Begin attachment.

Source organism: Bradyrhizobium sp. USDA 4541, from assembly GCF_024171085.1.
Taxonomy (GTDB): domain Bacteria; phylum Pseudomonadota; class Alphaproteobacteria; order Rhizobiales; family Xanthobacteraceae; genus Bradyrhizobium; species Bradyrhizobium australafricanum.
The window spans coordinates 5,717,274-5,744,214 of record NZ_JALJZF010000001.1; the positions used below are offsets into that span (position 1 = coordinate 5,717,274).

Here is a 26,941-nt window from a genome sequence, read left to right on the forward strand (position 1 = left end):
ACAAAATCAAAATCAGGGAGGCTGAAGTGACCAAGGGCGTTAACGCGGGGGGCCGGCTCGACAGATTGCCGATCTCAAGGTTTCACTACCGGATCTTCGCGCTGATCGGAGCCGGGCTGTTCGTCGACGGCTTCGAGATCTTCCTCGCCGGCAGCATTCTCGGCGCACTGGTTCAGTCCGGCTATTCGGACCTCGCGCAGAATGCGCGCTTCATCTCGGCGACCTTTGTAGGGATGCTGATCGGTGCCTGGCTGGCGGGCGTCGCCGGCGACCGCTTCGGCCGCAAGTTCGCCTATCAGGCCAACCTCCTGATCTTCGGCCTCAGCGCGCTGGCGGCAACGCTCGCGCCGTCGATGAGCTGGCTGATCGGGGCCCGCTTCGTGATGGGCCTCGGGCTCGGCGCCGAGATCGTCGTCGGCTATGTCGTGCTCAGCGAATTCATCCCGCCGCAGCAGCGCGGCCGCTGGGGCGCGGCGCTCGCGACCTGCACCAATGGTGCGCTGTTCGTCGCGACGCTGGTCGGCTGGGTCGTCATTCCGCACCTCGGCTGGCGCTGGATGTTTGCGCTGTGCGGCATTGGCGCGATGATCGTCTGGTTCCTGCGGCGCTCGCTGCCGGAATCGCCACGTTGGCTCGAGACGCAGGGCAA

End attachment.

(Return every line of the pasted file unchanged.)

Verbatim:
Source organism: Bradyrhizobium sp. USDA 4541, from assembly GCF_024171085.1.
Taxonomy (GTDB): domain Bacteria; phylum Pseudomonadota; class Alphaproteobacteria; order Rhizobiales; family Xanthobacteraceae; genus Bradyrhizobium; species Bradyrhizobium australafricanum.
The window spans coordinates 5,717,274-5,744,214 of record NZ_JALJZF010000001.1; the positions used below are offsets into that span (position 1 = coordinate 5,717,274).

Here is a 26,941-nt window from a genome sequence, read left to right on the forward strand (position 1 = left end):
ACAAAATCAAAATCAGGGAGGCTGAAGTGACCAAGGGCGTTAACGCGGGGGGCCGGCTCGACAGATTGCCGATCTCAAGGTTTCACTACCGGATCTTCGCGCTGATCGGAGCCGGGCTGTTCGTCGACGGCTTCGAGATCTTCCTCGCCGGCAGCATTCTCGGCGCACTGGTTCAGTCCGGCTATTCGGACCTCGCGCAGAATGCGCGCTTCATCTCGGCGACCTTTGTAGGGATGCTGATCGGTGCCTGGCTGGCGGGCGTCGCCGGCGACCGCTTCGGCCGCAAGTTCGCCTATCAGGCCAACCTCCTGATCTTCGGCCTCAGCGCGCTGGCGGCAACGCTCGCGCCGTCGATGAGCTGGCTGATCGGGGCCCGCTTCGTGATGGGCCTCGGGCTCGGCGCCGAGATCGTCGTCGGCTATGTCGTGCTCAGCGAATTCATCCCGCCGCAGCAGCGCGGCCGCTGGGGCGCGGCGCTCGCGACCTGCACCAATGGTGCGCTGTTCGTCGCGACGCTGGTCGGCTGGGTCGTCATTCCGCACCTCGGCTGGCGCTGGATGTTTGCGCTGTGCGGCATTGGCGCGATGATCGTCTGGTTCCTGCGGCGCTCGCTGCCGGAATCGCCACGTTGGCTCGAGACGCAGGGCAA